Mahpara Safdar , Alam Khan , Muhammad Muzaffar Ali Khan Khattak and Mohammad Siddique
  The effect of cinnamon doses on blood serum glucose was studied in type 2 diabetic individuals for 60 days. Sixty type 2 diabetic individuals of both sexes and of age 48±6.5 years were divided into 6 groups; each group was having 10 individuals. Groups 1, 2 and 3 were assigned for 1g, 3g and 6g cinnamon doses/day respectively. Groups 4, 5 and 6 were assigned for 1g, 3g and 6g placebo doses/day respectively. The doses were equally distributed over the day. Cinnamon and placebo were given in the form of capsules with breakfast, lunch and dinner. The doses were given for 40 days and after 40 days; there was a 20 days blank period. Fasting blood samples were taken on days 0 (starting day of the experiment) 20, 40 and 60 and blood serums were separated. The blood serum glucose of both the cinnamon and placebo groups were determined. The mean fasting serum glucose levels for cinnamon doses on days 0, 20, 40 and 60 were 208.7, 189.1, 156.5 and 176.6 mg/dl for 1 g cinnamon dose/day; 206.2, 178.4, 170.3 and 177.8 mg/dl for 3 g cinnamon dose/day and 233.9, 183.2, 166.4 and 205.7 mg/dl for 6 g cinnamon dose/day respectively. The cinnamon doses significantly (P<0.05) reduced the mean fasting serum glucose levels while the placebo doses did not affect the serum glucose levels. In the light of this research, it is recommended that Type 2 diabetic individuals should use 1-3g cinnamon in their food preparations on regular basis. They can use cinnamon shakers for sprinkling of cinnamon powder on the curry in the plate. They can prepare cinnamon tea without sugar and can use it after meals. Also they can chew cinnamon bark after meals. This will keep their sugar level near to normal values.
  Aien Khan Afridi , Mohammad Siddique , Mahpara Safdar and Alam Khan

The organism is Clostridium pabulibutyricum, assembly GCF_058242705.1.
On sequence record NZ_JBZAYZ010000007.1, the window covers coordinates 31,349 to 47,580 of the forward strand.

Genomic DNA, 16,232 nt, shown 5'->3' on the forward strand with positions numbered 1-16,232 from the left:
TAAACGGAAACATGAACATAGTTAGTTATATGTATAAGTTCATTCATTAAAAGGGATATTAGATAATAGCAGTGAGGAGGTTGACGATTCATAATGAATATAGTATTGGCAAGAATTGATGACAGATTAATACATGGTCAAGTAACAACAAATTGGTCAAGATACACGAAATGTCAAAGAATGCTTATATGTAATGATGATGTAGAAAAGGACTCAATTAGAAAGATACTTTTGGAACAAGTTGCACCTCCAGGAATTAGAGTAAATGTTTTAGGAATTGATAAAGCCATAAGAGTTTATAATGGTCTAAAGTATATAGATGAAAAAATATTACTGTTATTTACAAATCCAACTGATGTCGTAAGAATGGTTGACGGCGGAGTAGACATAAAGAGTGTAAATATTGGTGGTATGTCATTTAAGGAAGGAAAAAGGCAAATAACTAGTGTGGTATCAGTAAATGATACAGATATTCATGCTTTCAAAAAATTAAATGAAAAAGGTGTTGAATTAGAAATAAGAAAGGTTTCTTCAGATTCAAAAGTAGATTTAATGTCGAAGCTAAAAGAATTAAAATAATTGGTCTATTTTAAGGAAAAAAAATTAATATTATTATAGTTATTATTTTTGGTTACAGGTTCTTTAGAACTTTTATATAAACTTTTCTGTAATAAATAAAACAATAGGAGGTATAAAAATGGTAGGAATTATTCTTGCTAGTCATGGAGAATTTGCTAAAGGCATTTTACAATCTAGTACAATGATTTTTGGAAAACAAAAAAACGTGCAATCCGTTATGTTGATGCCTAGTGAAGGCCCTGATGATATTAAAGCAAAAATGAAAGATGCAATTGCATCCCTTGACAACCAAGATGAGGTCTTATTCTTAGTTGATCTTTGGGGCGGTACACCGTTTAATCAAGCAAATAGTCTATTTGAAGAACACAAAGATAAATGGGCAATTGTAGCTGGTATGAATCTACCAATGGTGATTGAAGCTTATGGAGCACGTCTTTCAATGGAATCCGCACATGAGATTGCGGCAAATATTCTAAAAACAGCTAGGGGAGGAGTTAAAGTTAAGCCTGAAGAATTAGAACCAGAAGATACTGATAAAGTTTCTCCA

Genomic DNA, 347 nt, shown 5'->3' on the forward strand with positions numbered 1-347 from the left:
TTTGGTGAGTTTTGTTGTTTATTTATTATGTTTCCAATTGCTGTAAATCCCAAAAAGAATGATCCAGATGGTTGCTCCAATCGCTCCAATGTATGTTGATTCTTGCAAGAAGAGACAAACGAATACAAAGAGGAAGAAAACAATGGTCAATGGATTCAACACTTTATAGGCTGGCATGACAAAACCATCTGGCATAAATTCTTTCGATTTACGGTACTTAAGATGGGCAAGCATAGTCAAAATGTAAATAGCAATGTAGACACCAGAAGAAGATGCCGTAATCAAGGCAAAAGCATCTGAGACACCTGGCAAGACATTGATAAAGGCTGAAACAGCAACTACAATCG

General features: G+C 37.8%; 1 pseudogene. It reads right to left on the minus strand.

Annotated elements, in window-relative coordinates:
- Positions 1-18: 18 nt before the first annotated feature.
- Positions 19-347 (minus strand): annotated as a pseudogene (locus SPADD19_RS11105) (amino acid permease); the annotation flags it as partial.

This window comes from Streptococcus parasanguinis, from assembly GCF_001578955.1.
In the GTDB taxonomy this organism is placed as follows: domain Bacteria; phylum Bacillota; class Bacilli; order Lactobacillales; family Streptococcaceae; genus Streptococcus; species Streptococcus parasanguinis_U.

Five major approaches namely dietary, exercise, behavior, combination and pharmacy therapies are used for treatment and control of obesity. In dietary therapy, low-calorie diet (LCD), which provides 800 to 1500 kcal of energy daily; a very-low-calorie diet (VLCD), which provides 250-800 kcal of energy daily and an energy-restricted or hypo caloric diet (HCD), which is based on a person`s estimated daily energy requirement. LCDs can reduce total body weight by an average of 8 percent and help reduce abdominal fat content over a period of approximately 6 months. VLCDs are not recommended for weight loss therapy because the deficits are too great, and nutritional inadequacies will occur unless VLCDs are supplemented with vitamins and minerals. Regular exercise/physical activity should be an integral part of weight loss therapy and weight maintenance. A daily regimen of 30-45 minutes of walking, bicycling or working around the house conveys physical activity`s positive effects on the muscolo-skeletal, cardiovascular, respiratory and endocrine systems, reduces risk of premature mortality, coronary heart disease, hypertension, colon cancer and diabetes. Exercise should be initiated slowly, and the intensity should be increased gradually; starting from small tasks of daily living such as taking the stairs or walking or swimming at a slow pace leading to the more strenuous activities like brisk walking, cycling, exercise, rope jumping and Jogging. Behavior therapy provides methods for overcoming barriers to compliance with dietary and exercise therapies. Combined intervention of an LCD, increased physical activity, and behavior therapy provides the most successful therapy for weight loss and weight maintenance. Islamic way of life (directional eating) and lifestyle (worship schedule) is the most efficient method for prevention and control of obesity and is one of the best example of combination of diet and exercise therapies. Pharmacotherapy or medication should be the last approach for obesity control.